Interview with the Homecoming Hero

Burkey, Ingvild: Intervju med den hjemvendte helten

With this collection of prose Ingvild Burkey expands and sharpens her range. Interview with the Homecoming Hero is marked by a high level of linguistic and political reflection. Burkey writes with irony and intellectual acuteness about borders, war and the dismantling of democracy.

Excerpts from the book:
We walked slowly toward the border holding on to each other’s sleeve, whistling under our breath, trying to remember the magic animals we had once seen carved on our skin, in the dreams of our benefactors. We had not known, then, that we were designed for extinction. We took our shoes off at the checkpoint, it seemed the thing to do, for we could see the snow beyond the border post. The blindfolded guards were polite, but did not return our documents. A youth saluted as we handed over the banknotes. Someone we couldn't see whistled gaily. We had made everything ready, yet we were not ready. That’s the way, the chief guard said gently, it’s quite in order. No one is ever ready. Now if your excellencies will kindly permit, I must put out the lovers’ eyes.

Sand trickling out of His left ear startles us so much we hear nothing of the first part of the speech, though the trembling in the ground is familiar. Then we recognise the voice and this is a triumph of science, since His voice was quite different. They've changed it, the sound is much improved, His love of the people made audible at last to the naked ear by high fidelity technicians. Remove your headphones or other electronic devices and observe a moment's silence. Lying now on His back in the brown snow of Our Heroes' Square, His great head severed, an island of calm amid the frenzied public transport, He speaks into the mind's great hall: There are no revolutions, only sound recordings. As rigid as in His prime, He has no second thoughts, He is still preoccupied with the first one. Nor does He mind the calumny, bad press is instrumental to great music. History surrounds us like chicken wire. We who celebrated His fall, are felled by His moving shado Here there are no memories, only museums of war and childhood.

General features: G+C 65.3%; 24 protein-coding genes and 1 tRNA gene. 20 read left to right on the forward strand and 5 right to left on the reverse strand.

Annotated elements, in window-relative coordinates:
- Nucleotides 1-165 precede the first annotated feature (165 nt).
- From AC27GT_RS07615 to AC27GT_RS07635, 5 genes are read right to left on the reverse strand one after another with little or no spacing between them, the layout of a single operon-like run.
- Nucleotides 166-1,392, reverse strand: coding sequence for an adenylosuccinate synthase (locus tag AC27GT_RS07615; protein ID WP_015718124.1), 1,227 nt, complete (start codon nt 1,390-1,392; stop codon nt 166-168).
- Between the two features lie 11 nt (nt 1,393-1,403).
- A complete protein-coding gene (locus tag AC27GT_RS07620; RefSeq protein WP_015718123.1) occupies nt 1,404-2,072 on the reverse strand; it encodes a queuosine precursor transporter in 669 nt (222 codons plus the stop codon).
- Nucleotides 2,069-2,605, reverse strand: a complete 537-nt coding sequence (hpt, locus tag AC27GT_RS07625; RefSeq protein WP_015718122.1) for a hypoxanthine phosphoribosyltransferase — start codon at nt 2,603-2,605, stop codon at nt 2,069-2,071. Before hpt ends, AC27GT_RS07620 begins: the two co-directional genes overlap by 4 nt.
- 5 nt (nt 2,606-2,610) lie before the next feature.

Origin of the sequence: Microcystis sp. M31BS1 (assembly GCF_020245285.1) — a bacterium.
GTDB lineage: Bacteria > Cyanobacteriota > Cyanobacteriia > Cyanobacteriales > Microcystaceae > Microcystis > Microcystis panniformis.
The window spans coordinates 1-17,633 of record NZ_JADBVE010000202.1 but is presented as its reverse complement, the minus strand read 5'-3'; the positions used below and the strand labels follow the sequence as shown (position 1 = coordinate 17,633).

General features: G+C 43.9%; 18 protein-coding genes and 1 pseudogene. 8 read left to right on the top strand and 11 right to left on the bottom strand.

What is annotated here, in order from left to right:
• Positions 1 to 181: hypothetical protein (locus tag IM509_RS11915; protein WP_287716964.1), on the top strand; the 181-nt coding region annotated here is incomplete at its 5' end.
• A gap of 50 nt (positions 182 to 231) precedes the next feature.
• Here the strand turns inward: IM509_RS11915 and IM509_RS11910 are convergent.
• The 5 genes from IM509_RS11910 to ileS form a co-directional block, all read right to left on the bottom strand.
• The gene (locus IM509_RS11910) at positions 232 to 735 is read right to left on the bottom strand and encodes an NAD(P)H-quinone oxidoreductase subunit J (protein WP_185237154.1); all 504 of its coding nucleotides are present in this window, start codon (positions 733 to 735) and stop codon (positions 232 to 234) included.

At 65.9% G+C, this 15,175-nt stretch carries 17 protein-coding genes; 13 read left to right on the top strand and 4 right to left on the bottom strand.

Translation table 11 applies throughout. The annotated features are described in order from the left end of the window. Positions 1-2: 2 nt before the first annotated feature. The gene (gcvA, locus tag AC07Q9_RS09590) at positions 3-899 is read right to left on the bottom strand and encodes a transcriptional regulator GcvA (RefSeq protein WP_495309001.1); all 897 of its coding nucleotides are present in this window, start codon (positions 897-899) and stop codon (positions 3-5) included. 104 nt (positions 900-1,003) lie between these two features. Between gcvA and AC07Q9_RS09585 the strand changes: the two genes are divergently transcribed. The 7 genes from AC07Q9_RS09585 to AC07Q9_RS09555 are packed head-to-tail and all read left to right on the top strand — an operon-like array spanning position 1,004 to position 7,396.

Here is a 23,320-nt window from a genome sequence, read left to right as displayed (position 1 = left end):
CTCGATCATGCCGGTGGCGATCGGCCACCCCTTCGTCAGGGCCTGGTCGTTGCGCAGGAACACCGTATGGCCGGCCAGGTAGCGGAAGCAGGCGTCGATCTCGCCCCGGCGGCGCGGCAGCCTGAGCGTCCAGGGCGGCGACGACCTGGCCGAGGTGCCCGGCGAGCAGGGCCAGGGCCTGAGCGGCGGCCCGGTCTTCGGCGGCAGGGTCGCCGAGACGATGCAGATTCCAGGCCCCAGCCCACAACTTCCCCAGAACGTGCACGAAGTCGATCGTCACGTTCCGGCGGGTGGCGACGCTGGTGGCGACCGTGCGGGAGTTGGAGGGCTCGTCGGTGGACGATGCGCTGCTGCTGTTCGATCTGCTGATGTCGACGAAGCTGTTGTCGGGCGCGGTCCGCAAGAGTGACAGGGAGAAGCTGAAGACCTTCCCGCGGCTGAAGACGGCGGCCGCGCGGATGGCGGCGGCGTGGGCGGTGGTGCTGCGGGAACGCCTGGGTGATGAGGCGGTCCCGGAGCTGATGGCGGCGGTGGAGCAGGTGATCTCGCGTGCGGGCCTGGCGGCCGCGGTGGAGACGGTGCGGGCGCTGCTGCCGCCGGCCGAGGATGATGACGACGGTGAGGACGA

The bodies continue into the architecture. Spinal columns, arches, shiny domes. This is an arm. This is a wing. This is a house of worship. This is an arm bent behind the back in supplication. This is supplication. This mat of woven hair. The village women weave their hair in great mats, for the pilgrims to wipe their feet on. They enter the house of God on an empty stomach. This is a lung, the organ of groaning. This is the body. This is the architecture of the body. Groin vaults. Impediments. Trapped for centuries in the mortar, only an earthquake will bring us down.

Praise for Interview with the Homecoming Hero:

”Political literature at its most exclusive”
( Dagbladet)

”One of last year’s most beautiful and wisest books, written with great sincerity, great wrath and dauntless humanity”
(Linn Ullmann)

First published: 2002, Forlaget Oktober
Ingvild Burkey: Biography and bibliography

Printer friendly versionPrinter friendly version